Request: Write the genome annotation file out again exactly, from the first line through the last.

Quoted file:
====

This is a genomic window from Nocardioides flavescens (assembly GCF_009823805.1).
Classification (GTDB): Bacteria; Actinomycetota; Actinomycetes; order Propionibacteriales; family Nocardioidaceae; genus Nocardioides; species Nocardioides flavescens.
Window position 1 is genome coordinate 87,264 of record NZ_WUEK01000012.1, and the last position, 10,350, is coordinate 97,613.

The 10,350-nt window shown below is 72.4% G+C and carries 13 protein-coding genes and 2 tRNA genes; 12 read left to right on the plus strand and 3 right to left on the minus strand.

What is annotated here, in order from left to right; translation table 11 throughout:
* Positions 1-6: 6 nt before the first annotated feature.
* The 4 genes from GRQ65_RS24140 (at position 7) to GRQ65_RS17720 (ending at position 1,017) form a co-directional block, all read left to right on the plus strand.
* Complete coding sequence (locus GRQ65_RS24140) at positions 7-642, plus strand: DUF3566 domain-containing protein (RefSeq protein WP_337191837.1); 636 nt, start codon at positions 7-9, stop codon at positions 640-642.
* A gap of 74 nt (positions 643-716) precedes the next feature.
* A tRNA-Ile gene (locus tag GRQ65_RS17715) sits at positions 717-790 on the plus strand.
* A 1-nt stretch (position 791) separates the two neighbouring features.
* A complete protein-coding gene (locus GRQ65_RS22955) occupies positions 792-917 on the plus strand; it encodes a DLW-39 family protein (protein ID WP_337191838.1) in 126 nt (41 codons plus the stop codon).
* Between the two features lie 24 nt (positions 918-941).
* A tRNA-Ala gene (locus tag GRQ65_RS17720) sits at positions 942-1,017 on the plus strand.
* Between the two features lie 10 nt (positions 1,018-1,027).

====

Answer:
This is a genomic window from Nocardioides flavescens (assembly GCF_009823805.1).
Classification (GTDB): Bacteria; Actinomycetota; Actinomycetes; order Propionibacteriales; family Nocardioidaceae; genus Nocardioides; species Nocardioides flavescens.
Window position 1 is genome coordinate 87,264 of record NZ_WUEK01000012.1, and the last position, 10,350, is coordinate 97,613.

The 10,350-nt window shown below is 72.4% G+C and carries 13 protein-coding genes and 2 tRNA genes; 12 read left to right on the plus strand and 3 right to left on the minus strand.

What is annotated here, in order from left to right; translation table 11 throughout:
* Positions 1-6: 6 nt before the first annotated feature.
* The 4 genes from GRQ65_RS24140 (at position 7) to GRQ65_RS17720 (ending at position 1,017) form a co-directional block, all read left to right on the plus strand.
* Complete coding sequence (locus GRQ65_RS24140) at positions 7-642, plus strand: DUF3566 domain-containing protein (RefSeq protein WP_337191837.1); 636 nt, start codon at positions 7-9, stop codon at positions 640-642.
* A gap of 74 nt (positions 643-716) precedes the next feature.
* A tRNA-Ile gene (locus tag GRQ65_RS17715) sits at positions 717-790 on the plus strand.
* A 1-nt stretch (position 791) separates the two neighbouring features.
* A complete protein-coding gene (locus GRQ65_RS22955) occupies positions 792-917 on the plus strand; it encodes a DLW-39 family protein (protein ID WP_337191838.1) in 126 nt (41 codons plus the stop codon).
* Between the two features lie 24 nt (positions 918-941).
* A tRNA-Ala gene (locus tag GRQ65_RS17720) sits at positions 942-1,017 on the plus strand.
* Between the two features lie 10 nt (positions 1,018-1,027).